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vere charge of negle&t and misconduct on the 27th and 28th of July last; a charge which appeared on your trial to be ill-founded and malicious. The Committee, Sir, who now have the honour to wait on you by order of the Lord Mayor, Aldermen, and Commons, of the City of London, in Common Council assembled, are happy in this opportunity to testify their approbation of your condućt in the many signal services done to your country. r I think, Sir, I cannot express their sentiments better, than by reading to you the unanimous resolutions of the Court of Common Council,-[of Feb. 11. "...] “That the thanks of this Court be given to the Hon. Augustus Keppel, for his long and faithful services to his country; for his ready acceptance of the command of the British sleet at the request of his Sovereign, at a time when the nation was in imminent danger; for the earnest attention that appeared in every instance of his conduct for the safety of this country; for his able, judicious, and spirited behaviour on the 27th of July last, in his attacking the French fleet; for his gallant efforts to reattack in the afternoon of that day, efforts rendered abortive for the want of obcdience to his orders by the Vice-Admiral of the Blue ; for the protection given by him to our trade, to which alone we are indebted for the safe arrival of the Fast and West India fleets ; for his animating condućt, and example, happily followed by such fignal exertion and spirit in the officers and seamen in the British fleet, as conveyed terror to our enemies, and obliged them to seek shelter in their own port by an ignominious flight.”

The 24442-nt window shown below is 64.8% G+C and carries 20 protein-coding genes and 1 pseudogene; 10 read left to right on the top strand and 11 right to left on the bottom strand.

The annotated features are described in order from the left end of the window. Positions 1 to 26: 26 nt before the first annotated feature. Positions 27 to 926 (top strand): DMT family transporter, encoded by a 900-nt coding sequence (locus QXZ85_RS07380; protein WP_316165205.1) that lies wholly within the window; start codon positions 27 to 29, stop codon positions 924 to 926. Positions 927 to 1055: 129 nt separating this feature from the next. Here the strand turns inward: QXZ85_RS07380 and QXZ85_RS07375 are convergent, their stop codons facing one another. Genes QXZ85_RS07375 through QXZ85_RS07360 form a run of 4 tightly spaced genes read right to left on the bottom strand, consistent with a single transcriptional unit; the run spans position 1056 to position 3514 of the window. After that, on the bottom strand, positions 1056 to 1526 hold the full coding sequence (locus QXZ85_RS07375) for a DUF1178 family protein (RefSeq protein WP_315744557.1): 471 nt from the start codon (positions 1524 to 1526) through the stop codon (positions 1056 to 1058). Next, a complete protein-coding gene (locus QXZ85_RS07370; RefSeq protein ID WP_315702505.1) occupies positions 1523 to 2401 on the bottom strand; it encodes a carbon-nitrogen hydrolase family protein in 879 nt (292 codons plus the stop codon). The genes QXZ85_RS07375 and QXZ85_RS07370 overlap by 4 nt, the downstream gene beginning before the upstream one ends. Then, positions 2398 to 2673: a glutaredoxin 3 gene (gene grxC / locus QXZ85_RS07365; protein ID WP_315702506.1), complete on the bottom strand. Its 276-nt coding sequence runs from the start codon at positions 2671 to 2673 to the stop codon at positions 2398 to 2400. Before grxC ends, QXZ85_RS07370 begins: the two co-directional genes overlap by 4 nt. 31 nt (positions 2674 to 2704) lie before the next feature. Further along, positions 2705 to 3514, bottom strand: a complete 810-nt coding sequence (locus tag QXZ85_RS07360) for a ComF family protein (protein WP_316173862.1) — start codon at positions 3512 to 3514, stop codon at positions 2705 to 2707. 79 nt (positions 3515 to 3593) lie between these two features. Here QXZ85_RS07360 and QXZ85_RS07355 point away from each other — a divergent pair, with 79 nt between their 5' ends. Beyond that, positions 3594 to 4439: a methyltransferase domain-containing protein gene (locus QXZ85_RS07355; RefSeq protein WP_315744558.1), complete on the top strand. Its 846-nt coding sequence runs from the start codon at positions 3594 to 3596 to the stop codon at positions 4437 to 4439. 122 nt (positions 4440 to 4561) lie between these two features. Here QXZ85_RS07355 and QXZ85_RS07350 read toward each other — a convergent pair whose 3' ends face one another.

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tual life.” And in that part of my work
I hope to make it appear, that what I
have advanced in another work is true,
“That it would not be according to the
order of Nature, if these three should o-
perate at once in Man, but that there
must necessarily be a progress from the
vegetable to the animal, and from the a-
nimal to the intellectual, not only in the
individual, but in the species.”
The first part of my work, contained
in this volume, is divided into five books.
The first gives an account of the na-
ture of the science ; explains what Bo-
dy, Mind, and Motion, are ; and gives
the definitions of several other terms u-
sed in this work. .
In the second book, I treat of the con-
stituting and elementary principles of this
universe; or, in other words, of the ef-
ficient and material causes. And under
this head I have spoken very largely of
mind, the prime efficient cause of every
thing in the universe. -
The subječt of the third book is the
Categories, or the Universal Formal Cau-
ses of all things in Nature.
The fourth book treats of those adjuncts
of Nature, Time, Space, and Place.
The fifth book treats of the principles
of Science and Certainty; and defends
them against the cavils of sophists and
sceptics, both antient and modern.

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